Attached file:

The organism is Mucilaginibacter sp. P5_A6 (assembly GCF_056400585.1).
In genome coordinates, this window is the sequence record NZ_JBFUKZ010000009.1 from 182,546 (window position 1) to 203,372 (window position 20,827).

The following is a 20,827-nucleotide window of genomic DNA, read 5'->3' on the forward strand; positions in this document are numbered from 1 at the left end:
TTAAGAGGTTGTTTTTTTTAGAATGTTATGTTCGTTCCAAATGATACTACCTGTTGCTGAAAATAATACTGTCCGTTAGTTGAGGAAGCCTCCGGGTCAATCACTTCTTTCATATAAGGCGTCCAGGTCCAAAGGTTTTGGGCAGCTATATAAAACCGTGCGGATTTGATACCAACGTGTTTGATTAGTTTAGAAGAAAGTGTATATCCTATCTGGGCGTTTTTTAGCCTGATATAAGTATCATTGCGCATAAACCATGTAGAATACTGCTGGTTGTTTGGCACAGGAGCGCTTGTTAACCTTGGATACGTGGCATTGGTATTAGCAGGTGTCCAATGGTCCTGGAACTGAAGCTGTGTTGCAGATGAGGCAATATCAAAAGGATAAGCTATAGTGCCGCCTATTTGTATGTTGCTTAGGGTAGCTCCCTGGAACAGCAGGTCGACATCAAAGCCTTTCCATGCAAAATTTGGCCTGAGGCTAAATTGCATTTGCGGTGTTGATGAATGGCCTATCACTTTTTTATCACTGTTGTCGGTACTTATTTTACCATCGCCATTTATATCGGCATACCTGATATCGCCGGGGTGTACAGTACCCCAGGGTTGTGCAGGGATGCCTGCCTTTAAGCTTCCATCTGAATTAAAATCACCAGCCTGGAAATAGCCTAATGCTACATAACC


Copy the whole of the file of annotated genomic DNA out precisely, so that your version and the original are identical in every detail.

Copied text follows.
The organism is Mucilaginibacter sp. P5_A6 (assembly GCF_056400585.1).
In genome coordinates, this window is the sequence record NZ_JBFUKZ010000009.1 from 182,546 (window position 1) to 203,372 (window position 20,827).

The following is a 20,827-nucleotide window of genomic DNA, read 5'->3' on the forward strand; positions in this document are numbered from 1 at the left end:
TTAAGAGGTTGTTTTTTTTAGAATGTTATGTTCGTTCCAAATGATACTACCTGTTGCTGAAAATAATACTGTCCGTTAGTTGAGGAAGCCTCCGGGTCAATCACTTCTTTCATATAAGGCGTCCAGGTCCAAAGGTTTTGGGCAGCTATATAAAACCGTGCGGATTTGATACCAACGTGTTTGATTAGTTTAGAAGAAAGTGTATATCCTATCTGGGCGTTTTTTAGCCTGATATAAGTATCATTGCGCATAAACCATGTAGAATACTGCTGGTTGTTTGGCACAGGAGCGCTTGTTAACCTTGGATACGTGGCATTGGTATTAGCAGGTGTCCAATGGTCCTGGAACTGAAGCTGTGTTGCAGATGAGGCAATATCAAAAGGATAAGCTATAGTGCCGCCTATTTGTATGTTGCTTAGGGTAGCTCCCTGGAACAGCAGGTCGACATCAAAGCCTTTCCATGCAAAATTTGGCCTGAGGCTAAATTGCATTTGCGGTGTTGATGAATGGCCTATCACTTTTTTATCACTGTTGTCGGTACTTATTTTACCATCGCCATTTATATCGGCATACCTGATATCGCCGGGGTGTACAGTACCCCAGGGTTGTGCAGGGATGCCTGCCTTTAAGCTTCCATCTGAATTAAAATCACCAGCCTGGAAATAGCCTAATGCTACATAACC